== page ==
China is threatening the contemporary world order in which the United States has undoubted pre-eminence. Through its assertive rise, it has demonstrated that it will not be restrained by the norms of international conduct or the rulings of global institutions. The clash between the established world power and the challenger is the overarching feature of current international life and all countries, including India, have to navigate it. India’s interests demand a closer relationship with the US and the steps taken by the Modi government over the past two years to strengthen the processes begun by previous governments have been largely on the right track. However, India has to be mindful that its concerns, both vis-à-vis China and on other matters, and those of the US are not always on all fours. This is especially demonstrated on Russia. While it is a critical country for India, it has an adversarial relationship with the US. The issue of Ukraine will now show how India and the US manage their differences on matters which both consider vital. This will be a testing time for Indian diplomacy.
The Taliban captured Kabul on August 15 last year. It marked a major setback for Indian interests not only in Afghanistan but in this country’s entire western neighbourhood. It need not have been so if Indian foreign and strategic policy managers had seen the writing on the wall and had not believed that the US was really serious in accepting a strategic defeat and moving on. Worse still, when the Taliban was signalling that it wanted to establish a relationship, India held back and even today is unwilling to establish a presence in Kabul, leaving the field to Pakistan and China. The despatch of assistance to Afghanistan is good but will not fill the void created by the absence of a mission in the Afghan capital.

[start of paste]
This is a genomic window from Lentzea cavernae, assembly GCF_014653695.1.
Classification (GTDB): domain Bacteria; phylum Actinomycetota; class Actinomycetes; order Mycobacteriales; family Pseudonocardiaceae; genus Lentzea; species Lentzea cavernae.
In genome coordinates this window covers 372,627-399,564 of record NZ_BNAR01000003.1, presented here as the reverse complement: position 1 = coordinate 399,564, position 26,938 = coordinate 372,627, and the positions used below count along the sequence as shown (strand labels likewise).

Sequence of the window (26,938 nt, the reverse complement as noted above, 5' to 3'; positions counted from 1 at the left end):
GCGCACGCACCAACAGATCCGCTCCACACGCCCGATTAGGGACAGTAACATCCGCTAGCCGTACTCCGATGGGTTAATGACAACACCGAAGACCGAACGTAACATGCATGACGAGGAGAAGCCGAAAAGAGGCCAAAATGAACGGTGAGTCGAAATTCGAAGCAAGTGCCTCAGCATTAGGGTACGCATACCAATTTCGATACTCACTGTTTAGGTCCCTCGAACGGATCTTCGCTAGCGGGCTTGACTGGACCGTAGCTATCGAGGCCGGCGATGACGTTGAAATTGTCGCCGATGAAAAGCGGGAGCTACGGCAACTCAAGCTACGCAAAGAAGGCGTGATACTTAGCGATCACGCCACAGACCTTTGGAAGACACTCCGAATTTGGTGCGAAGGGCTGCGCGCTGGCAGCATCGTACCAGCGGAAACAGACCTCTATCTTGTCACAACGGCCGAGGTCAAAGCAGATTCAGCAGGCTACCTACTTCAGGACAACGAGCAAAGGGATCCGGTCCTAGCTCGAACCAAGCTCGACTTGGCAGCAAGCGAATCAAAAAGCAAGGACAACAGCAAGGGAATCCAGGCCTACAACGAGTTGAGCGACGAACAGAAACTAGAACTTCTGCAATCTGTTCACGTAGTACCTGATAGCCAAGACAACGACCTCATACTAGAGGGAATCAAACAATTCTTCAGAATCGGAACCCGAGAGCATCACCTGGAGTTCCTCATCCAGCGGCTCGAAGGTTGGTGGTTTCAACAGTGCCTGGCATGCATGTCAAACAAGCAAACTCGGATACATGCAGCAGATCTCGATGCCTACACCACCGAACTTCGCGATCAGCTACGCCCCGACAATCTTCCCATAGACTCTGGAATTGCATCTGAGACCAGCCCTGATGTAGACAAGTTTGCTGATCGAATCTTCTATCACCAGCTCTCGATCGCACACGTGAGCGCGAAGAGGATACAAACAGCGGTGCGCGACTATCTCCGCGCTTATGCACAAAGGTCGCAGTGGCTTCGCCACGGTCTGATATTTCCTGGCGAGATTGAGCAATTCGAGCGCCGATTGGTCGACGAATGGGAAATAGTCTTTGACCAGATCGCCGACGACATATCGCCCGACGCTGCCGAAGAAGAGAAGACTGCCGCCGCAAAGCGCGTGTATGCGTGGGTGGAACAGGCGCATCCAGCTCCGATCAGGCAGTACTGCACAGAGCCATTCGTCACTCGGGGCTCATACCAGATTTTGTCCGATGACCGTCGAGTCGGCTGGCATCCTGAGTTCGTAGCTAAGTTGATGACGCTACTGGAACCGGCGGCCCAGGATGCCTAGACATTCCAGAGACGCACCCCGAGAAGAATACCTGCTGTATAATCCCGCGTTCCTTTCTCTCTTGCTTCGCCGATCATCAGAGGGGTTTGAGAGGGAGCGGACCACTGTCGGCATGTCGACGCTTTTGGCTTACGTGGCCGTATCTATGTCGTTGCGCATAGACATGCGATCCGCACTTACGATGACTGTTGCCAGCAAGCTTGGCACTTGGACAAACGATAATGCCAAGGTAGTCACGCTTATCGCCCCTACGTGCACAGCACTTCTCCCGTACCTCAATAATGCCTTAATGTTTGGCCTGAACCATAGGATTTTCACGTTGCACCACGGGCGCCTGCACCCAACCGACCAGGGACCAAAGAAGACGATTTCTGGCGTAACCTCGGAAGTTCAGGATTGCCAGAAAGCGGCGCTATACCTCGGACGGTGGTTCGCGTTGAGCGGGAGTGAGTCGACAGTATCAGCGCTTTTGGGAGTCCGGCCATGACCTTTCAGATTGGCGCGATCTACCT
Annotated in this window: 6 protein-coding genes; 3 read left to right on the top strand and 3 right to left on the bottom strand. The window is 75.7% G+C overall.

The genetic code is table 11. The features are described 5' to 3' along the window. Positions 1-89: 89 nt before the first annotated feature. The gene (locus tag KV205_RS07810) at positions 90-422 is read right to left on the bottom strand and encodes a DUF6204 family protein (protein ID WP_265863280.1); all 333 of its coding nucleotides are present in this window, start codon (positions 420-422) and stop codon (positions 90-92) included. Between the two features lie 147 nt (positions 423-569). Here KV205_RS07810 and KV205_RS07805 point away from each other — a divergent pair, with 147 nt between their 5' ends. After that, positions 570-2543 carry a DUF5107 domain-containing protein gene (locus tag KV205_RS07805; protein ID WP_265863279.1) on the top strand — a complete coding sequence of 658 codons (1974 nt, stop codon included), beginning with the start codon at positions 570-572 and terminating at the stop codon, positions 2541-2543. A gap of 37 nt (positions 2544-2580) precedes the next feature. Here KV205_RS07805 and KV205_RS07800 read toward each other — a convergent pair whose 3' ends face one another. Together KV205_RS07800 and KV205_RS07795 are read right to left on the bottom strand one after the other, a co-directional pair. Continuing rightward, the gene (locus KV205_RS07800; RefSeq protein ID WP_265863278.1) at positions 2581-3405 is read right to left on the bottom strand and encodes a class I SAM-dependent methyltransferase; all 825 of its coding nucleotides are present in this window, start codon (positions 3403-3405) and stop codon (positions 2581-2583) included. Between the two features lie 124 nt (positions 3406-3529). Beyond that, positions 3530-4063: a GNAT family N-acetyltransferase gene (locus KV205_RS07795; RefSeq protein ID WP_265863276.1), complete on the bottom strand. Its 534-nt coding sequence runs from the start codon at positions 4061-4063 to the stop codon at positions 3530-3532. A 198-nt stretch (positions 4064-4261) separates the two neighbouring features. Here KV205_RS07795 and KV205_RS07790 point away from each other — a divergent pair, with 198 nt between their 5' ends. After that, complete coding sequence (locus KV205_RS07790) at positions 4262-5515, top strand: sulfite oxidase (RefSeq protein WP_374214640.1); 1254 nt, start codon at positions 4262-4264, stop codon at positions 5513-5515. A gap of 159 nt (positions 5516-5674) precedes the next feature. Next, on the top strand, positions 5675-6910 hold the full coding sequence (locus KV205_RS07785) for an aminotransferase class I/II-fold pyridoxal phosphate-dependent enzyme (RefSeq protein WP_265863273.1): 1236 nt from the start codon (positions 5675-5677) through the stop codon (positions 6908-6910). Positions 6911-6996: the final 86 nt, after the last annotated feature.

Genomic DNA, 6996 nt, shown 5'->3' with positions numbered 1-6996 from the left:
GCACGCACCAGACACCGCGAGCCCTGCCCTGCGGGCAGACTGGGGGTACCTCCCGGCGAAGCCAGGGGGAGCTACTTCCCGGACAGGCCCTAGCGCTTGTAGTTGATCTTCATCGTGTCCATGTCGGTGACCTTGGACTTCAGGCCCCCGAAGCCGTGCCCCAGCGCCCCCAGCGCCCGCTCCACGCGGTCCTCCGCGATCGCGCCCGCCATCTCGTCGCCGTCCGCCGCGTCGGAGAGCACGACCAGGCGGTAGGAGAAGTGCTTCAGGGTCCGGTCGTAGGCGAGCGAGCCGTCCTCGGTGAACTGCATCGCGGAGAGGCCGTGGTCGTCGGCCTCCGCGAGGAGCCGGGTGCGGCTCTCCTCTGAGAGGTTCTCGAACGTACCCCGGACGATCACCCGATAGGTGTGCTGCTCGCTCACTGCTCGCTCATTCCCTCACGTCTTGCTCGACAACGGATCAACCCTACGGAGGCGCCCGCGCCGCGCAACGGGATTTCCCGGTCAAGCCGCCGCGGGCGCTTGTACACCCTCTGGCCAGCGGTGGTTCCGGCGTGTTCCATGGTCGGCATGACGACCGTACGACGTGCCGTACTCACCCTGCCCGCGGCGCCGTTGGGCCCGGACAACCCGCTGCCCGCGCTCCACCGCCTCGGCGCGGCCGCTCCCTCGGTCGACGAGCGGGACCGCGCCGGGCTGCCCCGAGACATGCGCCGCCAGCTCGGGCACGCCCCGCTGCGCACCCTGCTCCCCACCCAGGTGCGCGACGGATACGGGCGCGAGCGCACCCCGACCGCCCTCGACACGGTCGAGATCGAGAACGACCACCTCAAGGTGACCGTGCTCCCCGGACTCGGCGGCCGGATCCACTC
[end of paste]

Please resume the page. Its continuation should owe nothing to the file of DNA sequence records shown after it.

Diplomacy requires nimbleness in thought and action and this was clearly wanting in Indian diplomacy on Afghanistan which gave an advantage to Pakistan. Pakistan’s back-channel efforts, prodded by some states, yielded a ceasefire along the LoC last February, but the promise that it would lead to a larger normalisation was belied because of Pakistan’s continuing lack of realism on J&K.
The Modi government has received great criticism for its domestic social and political actions from liberal circles in the West, including in the media. This has been especially so in its second term. It has sought to dismiss it as motivated and inconsequential, but its worries are shown by its desire to invigorate contacts with Central and Eastern Europe to ensure that it is able to counter criticism in formal EU structures. India’s soft power has not only been its ancient achievements such as yoga but also its modern democratic traditions which flow from the Indian renaissance. The country will pay an external cost too if these traditions are diluted.